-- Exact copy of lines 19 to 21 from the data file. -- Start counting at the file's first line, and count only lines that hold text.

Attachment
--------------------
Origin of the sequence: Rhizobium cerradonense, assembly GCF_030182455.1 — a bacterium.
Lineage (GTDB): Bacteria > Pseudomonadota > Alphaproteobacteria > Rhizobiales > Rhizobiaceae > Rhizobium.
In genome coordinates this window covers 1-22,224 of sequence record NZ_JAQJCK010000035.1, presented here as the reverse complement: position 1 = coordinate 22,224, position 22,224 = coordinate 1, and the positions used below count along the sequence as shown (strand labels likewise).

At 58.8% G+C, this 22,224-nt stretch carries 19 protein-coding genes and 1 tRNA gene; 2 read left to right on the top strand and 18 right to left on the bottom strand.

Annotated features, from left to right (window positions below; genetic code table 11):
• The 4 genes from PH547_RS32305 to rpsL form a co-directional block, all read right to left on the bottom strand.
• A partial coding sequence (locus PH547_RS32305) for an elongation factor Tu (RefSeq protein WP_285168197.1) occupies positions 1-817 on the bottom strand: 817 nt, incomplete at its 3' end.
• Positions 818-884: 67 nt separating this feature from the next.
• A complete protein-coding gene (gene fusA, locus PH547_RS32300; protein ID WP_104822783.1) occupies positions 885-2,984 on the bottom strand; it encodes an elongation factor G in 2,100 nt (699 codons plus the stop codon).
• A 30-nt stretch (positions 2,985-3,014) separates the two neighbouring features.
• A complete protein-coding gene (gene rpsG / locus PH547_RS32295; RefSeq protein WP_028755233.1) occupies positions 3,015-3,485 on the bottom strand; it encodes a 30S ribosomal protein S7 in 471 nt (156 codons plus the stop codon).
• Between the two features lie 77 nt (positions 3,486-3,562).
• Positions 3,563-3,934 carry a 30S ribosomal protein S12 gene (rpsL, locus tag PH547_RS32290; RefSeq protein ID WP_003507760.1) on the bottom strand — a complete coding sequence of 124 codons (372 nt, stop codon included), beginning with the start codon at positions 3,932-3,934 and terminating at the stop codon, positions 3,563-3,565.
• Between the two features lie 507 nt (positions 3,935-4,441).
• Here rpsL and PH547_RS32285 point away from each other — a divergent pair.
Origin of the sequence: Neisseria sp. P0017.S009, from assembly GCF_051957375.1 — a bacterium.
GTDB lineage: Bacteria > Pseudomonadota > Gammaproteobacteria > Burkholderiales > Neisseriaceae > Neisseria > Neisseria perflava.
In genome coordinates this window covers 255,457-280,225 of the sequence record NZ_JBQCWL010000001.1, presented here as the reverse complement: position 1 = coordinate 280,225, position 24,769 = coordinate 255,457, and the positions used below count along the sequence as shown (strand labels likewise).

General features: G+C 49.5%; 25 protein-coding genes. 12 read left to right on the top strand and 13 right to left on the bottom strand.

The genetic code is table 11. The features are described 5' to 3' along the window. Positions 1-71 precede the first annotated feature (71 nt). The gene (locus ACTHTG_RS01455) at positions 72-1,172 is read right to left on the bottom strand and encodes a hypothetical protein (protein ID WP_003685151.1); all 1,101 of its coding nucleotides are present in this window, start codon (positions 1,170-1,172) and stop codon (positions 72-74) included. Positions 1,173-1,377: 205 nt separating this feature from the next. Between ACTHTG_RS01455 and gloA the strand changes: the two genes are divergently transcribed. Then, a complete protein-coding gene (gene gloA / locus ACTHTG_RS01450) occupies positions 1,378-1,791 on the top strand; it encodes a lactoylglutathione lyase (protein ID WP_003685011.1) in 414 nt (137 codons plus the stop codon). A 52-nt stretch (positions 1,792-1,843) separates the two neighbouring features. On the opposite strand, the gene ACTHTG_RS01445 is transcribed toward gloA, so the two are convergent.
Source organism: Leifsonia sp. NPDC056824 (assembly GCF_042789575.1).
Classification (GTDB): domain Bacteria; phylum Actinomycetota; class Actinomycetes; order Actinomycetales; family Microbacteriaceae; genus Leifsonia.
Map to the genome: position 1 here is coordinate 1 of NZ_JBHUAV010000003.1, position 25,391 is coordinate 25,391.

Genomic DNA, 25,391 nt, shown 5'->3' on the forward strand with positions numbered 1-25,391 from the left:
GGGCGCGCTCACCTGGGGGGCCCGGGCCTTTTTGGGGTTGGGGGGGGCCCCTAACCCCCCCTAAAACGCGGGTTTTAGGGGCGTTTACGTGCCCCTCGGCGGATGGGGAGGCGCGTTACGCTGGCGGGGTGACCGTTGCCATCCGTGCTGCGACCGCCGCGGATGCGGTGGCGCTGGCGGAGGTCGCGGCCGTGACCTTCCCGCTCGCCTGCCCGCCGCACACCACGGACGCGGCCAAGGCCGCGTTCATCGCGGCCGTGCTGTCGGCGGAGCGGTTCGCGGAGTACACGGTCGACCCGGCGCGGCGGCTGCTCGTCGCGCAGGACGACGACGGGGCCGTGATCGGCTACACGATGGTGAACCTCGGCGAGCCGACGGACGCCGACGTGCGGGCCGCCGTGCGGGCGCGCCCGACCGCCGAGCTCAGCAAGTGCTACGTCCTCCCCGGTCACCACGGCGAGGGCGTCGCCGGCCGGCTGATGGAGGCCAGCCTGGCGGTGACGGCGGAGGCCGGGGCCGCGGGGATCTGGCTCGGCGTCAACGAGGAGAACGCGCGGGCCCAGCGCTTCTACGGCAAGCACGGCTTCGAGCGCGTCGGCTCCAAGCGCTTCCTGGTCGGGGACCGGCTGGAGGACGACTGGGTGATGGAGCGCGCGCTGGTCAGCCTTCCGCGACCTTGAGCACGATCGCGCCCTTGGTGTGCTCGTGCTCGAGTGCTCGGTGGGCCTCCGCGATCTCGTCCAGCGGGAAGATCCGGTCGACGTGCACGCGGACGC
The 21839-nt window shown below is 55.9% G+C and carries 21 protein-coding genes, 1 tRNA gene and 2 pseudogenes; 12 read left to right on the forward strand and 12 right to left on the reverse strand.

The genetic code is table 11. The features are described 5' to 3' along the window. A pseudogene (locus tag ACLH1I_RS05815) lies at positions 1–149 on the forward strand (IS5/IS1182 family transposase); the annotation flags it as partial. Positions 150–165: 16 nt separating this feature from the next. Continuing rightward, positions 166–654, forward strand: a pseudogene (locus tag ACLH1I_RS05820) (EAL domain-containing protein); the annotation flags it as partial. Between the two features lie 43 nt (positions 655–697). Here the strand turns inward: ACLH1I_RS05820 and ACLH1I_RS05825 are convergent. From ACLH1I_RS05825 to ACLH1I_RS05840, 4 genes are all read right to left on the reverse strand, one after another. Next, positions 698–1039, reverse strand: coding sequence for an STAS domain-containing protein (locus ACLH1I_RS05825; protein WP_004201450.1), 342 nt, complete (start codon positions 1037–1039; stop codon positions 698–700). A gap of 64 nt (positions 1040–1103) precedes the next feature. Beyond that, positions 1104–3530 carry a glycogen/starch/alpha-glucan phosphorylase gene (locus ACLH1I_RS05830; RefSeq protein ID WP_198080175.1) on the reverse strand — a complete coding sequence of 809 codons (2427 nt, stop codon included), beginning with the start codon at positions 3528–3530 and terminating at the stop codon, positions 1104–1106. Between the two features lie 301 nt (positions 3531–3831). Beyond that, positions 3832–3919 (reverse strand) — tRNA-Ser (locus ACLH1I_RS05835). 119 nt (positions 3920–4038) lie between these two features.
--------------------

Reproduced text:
General features: G+C 49.5%; 25 protein-coding genes. 12 read left to right on the top strand and 13 right to left on the bottom strand.

The genetic code is table 11. The features are described 5' to 3' along the window. Positions 1-71 precede the first annotated feature (71 nt). The gene (locus ACTHTG_RS01455) at positions 72-1,172 is read right to left on the bottom strand and encodes a hypothetical protein (protein ID WP_003685151.1); all 1,101 of its coding nucleotides are present in this window, start codon (positions 1,170-1,172) and stop codon (positions 72-74) included. Positions 1,173-1,377: 205 nt separating this feature from the next. Between ACTHTG_RS01455 and gloA the strand changes: the two genes are divergently transcribed. Then, a complete protein-coding gene (gene gloA / locus ACTHTG_RS01450) occupies positions 1,378-1,791 on the top strand; it encodes a lactoylglutathione lyase (protein ID WP_003685011.1) in 414 nt (137 codons plus the stop codon). A 52-nt stretch (positions 1,792-1,843) separates the two neighbouring features. On the opposite strand, the gene ACTHTG_RS01445 is transcribed toward gloA, so the two are convergent.
Source organism: Leifsonia sp. NPDC056824 (assembly GCF_042789575.1).